The Death of Photography
(Cleverly disguised as its golden age…now with selfies)
If it’s true, as Mr Jarvis would suggest, that the best camera is the one that’s with you, and the one thats with you happens to be a beautifully considered intentionally portable, astoundingly self-explanatory, highly connected work of art that almost as a side note makes phone calls, then we are all photographers.
We’re all photographers and we live in a boundless artist colony called the internet that provides us 24 hour, open-all-night, like-it-or-not feedback on our work and endless content. Some of it is beautiful a lot of it is ugly, most of it is a birds eye view of brunch. The world is our western and reaching for our phones in the new quick draw. We’re everywhere, camera in hand, getting the shot. One or two of us is bound to get lucky once in a while.
By the merit of this exposure, our eye gets keener–it holds the collective to a higher standard, it learns to turn its nose up at the overuse of flash, it edits & re-edits the “candid” shot. It mocks the stock image.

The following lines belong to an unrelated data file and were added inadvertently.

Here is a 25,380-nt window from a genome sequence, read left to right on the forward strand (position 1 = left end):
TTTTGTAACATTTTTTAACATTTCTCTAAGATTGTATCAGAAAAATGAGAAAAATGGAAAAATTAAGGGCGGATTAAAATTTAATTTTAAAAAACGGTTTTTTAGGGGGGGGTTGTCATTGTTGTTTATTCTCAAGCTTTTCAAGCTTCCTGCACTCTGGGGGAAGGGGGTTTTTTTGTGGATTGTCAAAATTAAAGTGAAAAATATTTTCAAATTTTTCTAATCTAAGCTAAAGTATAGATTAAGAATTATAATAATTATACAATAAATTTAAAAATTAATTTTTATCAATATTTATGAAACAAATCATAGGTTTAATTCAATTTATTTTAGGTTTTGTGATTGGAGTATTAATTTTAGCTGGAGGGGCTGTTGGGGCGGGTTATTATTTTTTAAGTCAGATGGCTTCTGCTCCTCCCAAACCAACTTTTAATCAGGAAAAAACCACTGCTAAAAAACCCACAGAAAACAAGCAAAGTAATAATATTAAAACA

Your customer is a highly evolved devourer of visual imagery. They see your stock photography and raise you one Kim Kardashian. They know the old tricks, they’re quickly mastering the new ones and they expect more.
And even though the camera in everyones pocket ensures they’re getting the shot–the image stabilization, autofocus and 12 megapixels it’s equipped with ensures the shot will do the trick–we know what it takes to make images that people connect with. Images that capture brands. Images that translate philosophies. Images that do more than just the trick.
Our cameras aren’t just cameras. Our photographs aren’t just photographs. They’re visual feasts designed to engage and inform an educated, if not easily distracted audience.
Put the camera in the right hands.